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Doctor Who: The Burning [Mass Market Paperback]

Justin Richards
4.5 out of 5 stars  See all reviews (11 customer reviews)

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Book Description

7 Aug 2000
The late nineteenth century -- the age of reason, of enlightenment, of industrialization. Britain is the workshop of the world, the center of the Empire.Progress has left Middletown behind. The tin mine is worked out, jobs are scarce, and a crack has opened across the moors that the locals believe reaches into the depths of Hell itself.But things are changing: Lord Urton is preparing to reopen the mine; the society for Physical Research is interested in the fissure; Roger Nepath and his sister are exhibiting their collection of mystic Eastern artifacts. People are dying. Then a stranger arrives, walking out of the wilderness: A man with no name, no history.

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Product details

  • Mass Market Paperback: 288 pages
  • Publisher: BBC Books (7 Aug 2000)
  • Language: English
  • ISBN-10: 0563538120
  • ISBN-13: 978-0563538127
  • Product Dimensions: 17.8 x 11.2 x 1.9 cm
  • Average Customer Review: 4.5 out of 5 stars  See all reviews (11 customer reviews)
  • Amazon Bestsellers Rank: 505,313 in Books (See Top 100 in Books)

More About the Author

Justin Richards has written more books than he can remember. He has also written audio scripts, television, a stage play, edited anthologies of short stories, been a technical writer, and founded and edited a media journal.
Justin is the author of - amongst other things - The Death Collector, The Chaos Code, The Parliament of Blood and the series The Invisible Detective, Time Runners, and Agent Alfie. He is also Creative Director of the BBC's best-selling range of Doctor Who books, and has written a fair few of them himself.
His latest novel - The Skeleton Clock - is available for the Kindle.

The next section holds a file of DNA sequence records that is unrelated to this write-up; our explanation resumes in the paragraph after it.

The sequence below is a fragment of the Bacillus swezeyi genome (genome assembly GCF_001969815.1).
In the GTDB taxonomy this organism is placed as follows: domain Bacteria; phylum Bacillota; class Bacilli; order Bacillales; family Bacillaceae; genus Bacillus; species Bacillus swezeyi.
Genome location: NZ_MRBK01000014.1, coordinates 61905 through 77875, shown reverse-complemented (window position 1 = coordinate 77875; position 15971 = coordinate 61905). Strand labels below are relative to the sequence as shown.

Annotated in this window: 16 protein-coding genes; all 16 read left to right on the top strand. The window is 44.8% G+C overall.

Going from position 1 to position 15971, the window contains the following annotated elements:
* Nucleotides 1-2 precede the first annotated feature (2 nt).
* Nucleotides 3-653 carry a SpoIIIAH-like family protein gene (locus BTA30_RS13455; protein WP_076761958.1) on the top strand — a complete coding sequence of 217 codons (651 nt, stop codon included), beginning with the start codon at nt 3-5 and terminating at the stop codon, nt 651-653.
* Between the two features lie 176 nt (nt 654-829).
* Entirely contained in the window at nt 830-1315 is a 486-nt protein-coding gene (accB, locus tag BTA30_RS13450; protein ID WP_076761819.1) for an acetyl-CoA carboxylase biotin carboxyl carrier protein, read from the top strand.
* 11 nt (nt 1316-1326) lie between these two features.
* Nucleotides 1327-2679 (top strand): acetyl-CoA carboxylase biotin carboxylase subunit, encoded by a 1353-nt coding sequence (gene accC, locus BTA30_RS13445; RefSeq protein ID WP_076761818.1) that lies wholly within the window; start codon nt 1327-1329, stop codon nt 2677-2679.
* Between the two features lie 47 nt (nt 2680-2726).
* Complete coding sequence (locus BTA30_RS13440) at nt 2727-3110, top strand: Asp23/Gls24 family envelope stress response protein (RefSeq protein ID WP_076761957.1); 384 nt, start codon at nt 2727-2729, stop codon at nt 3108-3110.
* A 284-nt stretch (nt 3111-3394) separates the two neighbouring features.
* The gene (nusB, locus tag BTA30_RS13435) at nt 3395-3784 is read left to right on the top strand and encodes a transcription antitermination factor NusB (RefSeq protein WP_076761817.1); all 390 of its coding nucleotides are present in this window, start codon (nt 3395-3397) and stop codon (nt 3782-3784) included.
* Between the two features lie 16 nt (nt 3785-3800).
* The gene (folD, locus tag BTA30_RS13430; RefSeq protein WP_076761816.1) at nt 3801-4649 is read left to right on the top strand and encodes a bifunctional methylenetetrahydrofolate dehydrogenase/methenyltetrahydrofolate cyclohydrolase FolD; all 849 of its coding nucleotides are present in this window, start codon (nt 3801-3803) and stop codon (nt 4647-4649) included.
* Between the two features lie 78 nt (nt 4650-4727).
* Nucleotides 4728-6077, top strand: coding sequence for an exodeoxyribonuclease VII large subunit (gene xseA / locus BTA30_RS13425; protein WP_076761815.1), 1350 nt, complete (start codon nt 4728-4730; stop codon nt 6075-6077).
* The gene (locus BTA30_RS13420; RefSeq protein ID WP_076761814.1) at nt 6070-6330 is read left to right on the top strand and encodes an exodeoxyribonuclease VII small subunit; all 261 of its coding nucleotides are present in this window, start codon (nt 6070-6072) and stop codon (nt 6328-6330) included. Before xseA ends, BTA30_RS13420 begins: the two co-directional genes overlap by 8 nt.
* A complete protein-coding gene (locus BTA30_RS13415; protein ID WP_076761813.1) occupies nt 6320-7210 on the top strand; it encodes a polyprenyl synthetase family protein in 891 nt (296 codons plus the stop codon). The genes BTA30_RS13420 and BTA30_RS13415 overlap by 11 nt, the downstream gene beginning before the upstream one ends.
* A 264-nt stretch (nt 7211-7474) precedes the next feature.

Justin lives in Warwick with his wife and two children, and a lovely view of the castle.

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Customer Reviews

4.5 out of 5 stars
4.5 out of 5 stars
Most Helpful Customer Reviews
1 of 1 people found the following review helpful
5.0 out of 5 stars Burning brighter than a falling star 24 Jan 2012
Format:Mass Market Paperback|Verified Purchase
With his planet and his people gone, the Doctor, literally a man without a name, awakens on Earth at the turn of the 20th century in a carriage, amnesiac, with only a tiny blue box and a letter from a mysterious `Fitz' asking to meet him at St Louis on February 8th 2001 in his coat pocket.

`The Burning' by Doctor Who luminary Justin Richards was one of the first classic Doctor Who novels I read. Having read the graphic novel collections of Scott Gray's run on the Eighth Doctor in Doctor Who Magazine, and established a firm image and characterisation of one of the most complex and deeply passionate, humanised, incarnations of the Last of the Time Lords, I was wholly unprepared for diving into where it all began.

`The Burning' reinvents and reinterprets the Doctor Who mythos, heralding a new beginning in the Doctor's life, and readers alike. The Doctor here is a blank slate: a chance to be someone else, to be human for once. No longer does the Doctor have to `act' human, or project a human side, so as to not alienate the human companions that have taken up so much of his lifetimes, filling the long periods of loneliness in his long life. He can finally form human relationships, experience human love and loss, as is explored in the subsequent `Earth Arc' as it has become known. By cutting the cord to Gallifrey, and thus the weighted burden of his Time Lord responsibilities, the Doctor can finally adopt Earth as his home-from-home. He has become a blood-brother to the human race. He is a fallen angel seeking redemption for the sins of his tumultuous and tenebrous past. To quote show-runner Steven Moffat: "I think of the Doctor as an angel that aspires to be human".
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1 of 1 people found the following review helpful
5.0 out of 5 stars Wonderful mood, gripping story. 4 Oct 2002
By A Customer
Format:Mass Market Paperback
After the over-the-top nature of the Faction Paradox arc, the Doctor Who books needed a little more grounding in reality and this is it. Not that this is a purely historical novel - the main plot concerns a fire monster - but it strikes a down-to-Earth (excuse the pun) mood, more gothic horror than insane sci-fi.
This is our first look at the "new" Doctor and my is it impressive. The writer's guidelines say that the Doctor should be viewed through the eyes of others to remain an engima, and this is one of the few times I've seen it work well. Without giving us a single look inside his head, Richards paints a picture of a very complex man; intelligent and incisive and compassionate, yet also rather detached. The ending - to give away nothing - is a powerful scene simply because it's the last thing you'd have expected the the "old" Doctor to do. I wouldn't have minded seeing more of this character.